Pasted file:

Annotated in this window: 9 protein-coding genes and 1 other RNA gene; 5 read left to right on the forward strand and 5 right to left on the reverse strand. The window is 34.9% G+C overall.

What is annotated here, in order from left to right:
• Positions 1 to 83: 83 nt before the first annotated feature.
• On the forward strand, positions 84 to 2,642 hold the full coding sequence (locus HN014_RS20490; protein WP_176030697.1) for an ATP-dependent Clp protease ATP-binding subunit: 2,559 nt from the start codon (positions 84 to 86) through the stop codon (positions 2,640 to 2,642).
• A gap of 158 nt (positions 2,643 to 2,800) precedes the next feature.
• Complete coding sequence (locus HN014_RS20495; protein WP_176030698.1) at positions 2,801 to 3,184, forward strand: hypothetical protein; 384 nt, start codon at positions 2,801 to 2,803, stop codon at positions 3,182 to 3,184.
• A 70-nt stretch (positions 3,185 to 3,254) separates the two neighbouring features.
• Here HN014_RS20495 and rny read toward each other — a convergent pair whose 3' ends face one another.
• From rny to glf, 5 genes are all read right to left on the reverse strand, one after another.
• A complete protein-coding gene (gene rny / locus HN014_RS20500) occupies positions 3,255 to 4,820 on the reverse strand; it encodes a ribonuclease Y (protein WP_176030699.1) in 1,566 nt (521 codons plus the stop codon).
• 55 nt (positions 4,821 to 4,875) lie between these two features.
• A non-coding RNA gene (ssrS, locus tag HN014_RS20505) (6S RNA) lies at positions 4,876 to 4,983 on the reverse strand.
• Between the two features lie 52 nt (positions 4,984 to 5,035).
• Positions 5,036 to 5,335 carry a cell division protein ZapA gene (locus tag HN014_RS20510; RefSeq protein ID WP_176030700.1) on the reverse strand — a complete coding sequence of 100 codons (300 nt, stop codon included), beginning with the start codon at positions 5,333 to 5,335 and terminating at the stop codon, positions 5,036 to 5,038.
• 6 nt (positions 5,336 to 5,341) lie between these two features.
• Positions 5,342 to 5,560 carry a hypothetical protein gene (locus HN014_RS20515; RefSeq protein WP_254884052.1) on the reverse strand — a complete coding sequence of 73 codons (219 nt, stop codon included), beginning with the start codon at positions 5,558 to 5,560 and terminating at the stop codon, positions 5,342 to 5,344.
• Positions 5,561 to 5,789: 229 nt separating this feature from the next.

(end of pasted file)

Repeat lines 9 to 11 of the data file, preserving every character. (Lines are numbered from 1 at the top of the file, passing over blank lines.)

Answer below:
• From rny to glf, 5 genes are all read right to left on the reverse strand, one after another.
• A complete protein-coding gene (gene rny / locus HN014_RS20500) occupies positions 3,255 to 4,820 on the reverse strand; it encodes a ribonuclease Y (protein WP_176030699.1) in 1,566 nt (521 codons plus the stop codon).
• 55 nt (positions 4,821 to 4,875) lie between these two features.